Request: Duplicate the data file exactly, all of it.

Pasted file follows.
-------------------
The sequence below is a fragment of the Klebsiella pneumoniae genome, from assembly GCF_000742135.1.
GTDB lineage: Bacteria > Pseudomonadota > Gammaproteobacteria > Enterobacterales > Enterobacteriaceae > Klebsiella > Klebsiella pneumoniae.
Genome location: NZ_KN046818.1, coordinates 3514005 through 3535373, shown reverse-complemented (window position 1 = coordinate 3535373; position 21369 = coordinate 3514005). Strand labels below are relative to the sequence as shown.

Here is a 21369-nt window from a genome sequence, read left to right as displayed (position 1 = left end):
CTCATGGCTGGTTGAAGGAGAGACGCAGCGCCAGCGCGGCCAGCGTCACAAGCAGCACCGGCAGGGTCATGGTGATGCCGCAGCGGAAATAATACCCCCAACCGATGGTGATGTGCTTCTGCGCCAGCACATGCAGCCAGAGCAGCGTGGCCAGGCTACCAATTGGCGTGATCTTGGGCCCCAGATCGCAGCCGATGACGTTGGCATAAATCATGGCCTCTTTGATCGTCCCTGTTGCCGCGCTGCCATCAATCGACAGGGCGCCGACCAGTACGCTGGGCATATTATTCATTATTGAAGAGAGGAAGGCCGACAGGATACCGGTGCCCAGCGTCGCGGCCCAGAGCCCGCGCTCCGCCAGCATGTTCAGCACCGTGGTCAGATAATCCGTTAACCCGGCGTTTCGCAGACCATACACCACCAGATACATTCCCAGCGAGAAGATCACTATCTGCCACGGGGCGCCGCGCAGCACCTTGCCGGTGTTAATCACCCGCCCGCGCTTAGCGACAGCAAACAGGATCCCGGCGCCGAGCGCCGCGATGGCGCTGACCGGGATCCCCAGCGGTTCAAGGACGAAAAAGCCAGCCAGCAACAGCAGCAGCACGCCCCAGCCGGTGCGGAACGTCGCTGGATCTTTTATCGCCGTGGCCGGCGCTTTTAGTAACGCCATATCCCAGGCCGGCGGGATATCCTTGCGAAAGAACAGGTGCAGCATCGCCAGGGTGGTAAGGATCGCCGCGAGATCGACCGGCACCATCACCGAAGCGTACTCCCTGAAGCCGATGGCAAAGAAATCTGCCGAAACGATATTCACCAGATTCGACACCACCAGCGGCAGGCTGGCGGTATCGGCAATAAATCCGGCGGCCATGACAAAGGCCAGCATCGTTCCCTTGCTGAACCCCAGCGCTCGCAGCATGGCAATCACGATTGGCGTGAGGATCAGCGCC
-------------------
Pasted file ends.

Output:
The sequence below is a fragment of the Klebsiella pneumoniae genome, from assembly GCF_000742135.1.
GTDB lineage: Bacteria > Pseudomonadota > Gammaproteobacteria > Enterobacterales > Enterobacteriaceae > Klebsiella > Klebsiella pneumoniae.
Genome location: NZ_KN046818.1, coordinates 3514005 through 3535373, shown reverse-complemented (window position 1 = coordinate 3535373; position 21369 = coordinate 3514005). Strand labels below are relative to the sequence as shown.

Here is a 21369-nt window from a genome sequence, read left to right as displayed (position 1 = left end):
CTCATGGCTGGTTGAAGGAGAGACGCAGCGCCAGCGCGGCCAGCGTCACAAGCAGCACCGGCAGGGTCATGGTGATGCCGCAGCGGAAATAATACCCCCAACCGATGGTGATGTGCTTCTGCGCCAGCACATGCAGCCAGAGCAGCGTGGCCAGGCTACCAATTGGCGTGATCTTGGGCCCCAGATCGCAGCCGATGACGTTGGCATAAATCATGGCCTCTTTGATCGTCCCTGTTGCCGCGCTGCCATCAATCGACAGGGCGCCGACCAGTACGCTGGGCATATTATTCATTATTGAAGAGAGGAAGGCCGACAGGATACCGGTGCCCAGCGTCGCGGCCCAGAGCCCGCGCTCCGCCAGCATGTTCAGCACCGTGGTCAGATAATCCGTTAACCCGGCGTTTCGCAGACCATACACCACCAGATACATTCCCAGCGAGAAGATCACTATCTGCCACGGGGCGCCGCGCAGCACCTTGCCGGTGTTAATCACCCGCCCGCGCTTAGCGACAGCAAACAGGATCCCGGCGCCGAGCGCCGCGATGGCGCTGACCGGGATCCCCAGCGGTTCAAGGACGAAAAAGCCAGCCAGCAACAGCAGCAGCACGCCCCAGCCGGTGCGGAACGTCGCTGGATCTTTTATCGCCGTGGCCGGCGCTTTTAGTAACGCCATATCCCAGGCCGGCGGGATATCCTTGCGAAAGAACAGGTGCAGCATCGCCAGGGTGGTAAGGATCGCCGCGAGATCGACCGGCACCATCACCGAAGCGTACTCCCTGAAGCCGATGGCAAAGAAATCTGCCGAAACGATATTCACCAGATTCGACACCACCAGCGGCAGGCTGGCGGTATCGGCAATAAATCCGGCGGCCATGACAAAGGCCAGCATCGTTCCCTTGCTGAACCCCAGCGCTCGCAGCATGGCAATCACGATTGGCGTGAGGATCAGCGCC